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Let me start off by saying that this video is offensive. My friend, Jeff at Scripture Zealot, brought it to my attention, but was unwilling to post it on his blog. I’m not unwilling. The reason the video is both (kind of) funny and offensive is that it profanes the holy; it takes what is to be precious and throws it in the mud. Now, that kind of thing can be highly entertaining, but it can also be downright blasphemous. In this case, rest assured that God will make it through unscathed. Pepsi Co.’s got nothing on God. God wins. Done deal. Okay, here’s the video.

But consider this: It is offensive that Pepsi besmirches the Eucharistic meal in an advertisement to drum up business and make some more money. It’s far more offensive, however, when Christ’s church (in the name of Christ, not profit) defames the Holy Supper. When and where does this happen? It happens in countless ways all over the place. From the changing of the elements, to the Supper as merely an individual devotional act done by oneself in the back of the church; from the Eucharist for the bride and groom at their wedding, to infrequent participation. But let me step back and look at this through the broader scope of the whole of divine worship. It’s an understatement to say that the contemporary church has taken great strides toward bastardizing the worship of God. We’ve made worship about people instead of God. We poll the population to see that they want in the services, and then do it. We rarely (if ever) have a thought to consult the BIBLE to see what God wants in worship! It is, after all, God who’s being worshiped, right? Maybe what he wants should be, like, important to us.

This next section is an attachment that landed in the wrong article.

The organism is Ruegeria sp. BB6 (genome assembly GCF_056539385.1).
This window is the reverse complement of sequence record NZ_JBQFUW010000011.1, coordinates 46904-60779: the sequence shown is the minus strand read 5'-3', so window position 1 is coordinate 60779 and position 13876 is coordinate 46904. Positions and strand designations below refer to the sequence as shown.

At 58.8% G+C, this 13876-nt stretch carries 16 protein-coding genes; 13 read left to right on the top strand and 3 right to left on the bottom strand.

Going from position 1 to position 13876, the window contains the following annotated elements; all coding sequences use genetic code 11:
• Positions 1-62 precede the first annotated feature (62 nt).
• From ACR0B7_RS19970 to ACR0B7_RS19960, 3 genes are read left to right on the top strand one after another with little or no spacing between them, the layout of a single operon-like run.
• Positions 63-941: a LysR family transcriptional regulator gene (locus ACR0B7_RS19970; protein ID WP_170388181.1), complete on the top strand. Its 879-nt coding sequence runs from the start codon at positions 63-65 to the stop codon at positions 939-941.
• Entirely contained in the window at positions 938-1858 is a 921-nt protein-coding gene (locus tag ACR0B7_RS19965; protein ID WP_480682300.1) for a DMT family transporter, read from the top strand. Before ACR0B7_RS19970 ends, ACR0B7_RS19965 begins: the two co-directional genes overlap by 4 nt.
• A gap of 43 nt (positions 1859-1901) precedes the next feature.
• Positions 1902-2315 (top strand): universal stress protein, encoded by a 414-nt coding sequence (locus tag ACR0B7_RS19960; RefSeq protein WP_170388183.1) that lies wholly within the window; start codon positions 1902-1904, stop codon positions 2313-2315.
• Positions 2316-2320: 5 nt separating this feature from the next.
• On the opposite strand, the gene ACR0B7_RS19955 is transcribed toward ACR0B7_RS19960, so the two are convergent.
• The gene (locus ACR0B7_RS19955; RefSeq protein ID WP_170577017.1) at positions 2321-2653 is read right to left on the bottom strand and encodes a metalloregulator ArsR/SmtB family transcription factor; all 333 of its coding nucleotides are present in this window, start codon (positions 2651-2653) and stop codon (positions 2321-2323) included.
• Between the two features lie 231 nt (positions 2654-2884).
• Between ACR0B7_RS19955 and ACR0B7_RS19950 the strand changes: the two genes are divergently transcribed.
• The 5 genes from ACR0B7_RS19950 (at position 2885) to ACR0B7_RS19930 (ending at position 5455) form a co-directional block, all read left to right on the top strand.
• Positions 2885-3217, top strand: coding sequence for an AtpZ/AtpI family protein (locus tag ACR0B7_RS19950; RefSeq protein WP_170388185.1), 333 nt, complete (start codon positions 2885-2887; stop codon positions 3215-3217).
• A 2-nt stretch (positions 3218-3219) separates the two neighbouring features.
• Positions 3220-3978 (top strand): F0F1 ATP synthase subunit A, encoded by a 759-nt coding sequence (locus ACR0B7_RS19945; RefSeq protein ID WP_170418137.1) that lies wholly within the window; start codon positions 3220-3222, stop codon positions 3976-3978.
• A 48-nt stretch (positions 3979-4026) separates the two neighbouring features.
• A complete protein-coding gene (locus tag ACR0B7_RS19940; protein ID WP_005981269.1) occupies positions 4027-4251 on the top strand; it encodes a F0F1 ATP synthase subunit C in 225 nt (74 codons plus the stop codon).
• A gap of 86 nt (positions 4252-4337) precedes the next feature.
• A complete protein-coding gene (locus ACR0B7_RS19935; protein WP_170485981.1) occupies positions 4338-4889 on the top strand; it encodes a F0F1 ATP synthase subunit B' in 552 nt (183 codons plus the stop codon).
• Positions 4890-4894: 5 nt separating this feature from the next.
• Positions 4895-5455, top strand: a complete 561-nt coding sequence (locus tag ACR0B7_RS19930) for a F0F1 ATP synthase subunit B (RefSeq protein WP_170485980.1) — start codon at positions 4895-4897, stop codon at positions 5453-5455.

Here’s the wonderful part: Pepsi comes along in a commercial and mimics the abject buffoonery of the church, and then the church (no doubt) gets all sanctimonious, all high and holy. She’ll start defending the sanctity of worship and the Supper. This is very much like Christians getting all huffy when monuments of the 10 Commandments are taken down from public places. They see red when the public courthouse removes the Law of God, but don’t seem to notice that the Law of God was removed from their liturgy over 30 years ago. In a very real way, the world follows the church’s lead; Pepsi’s just following our example. They’re making a mockery of worship and the Supper because we have.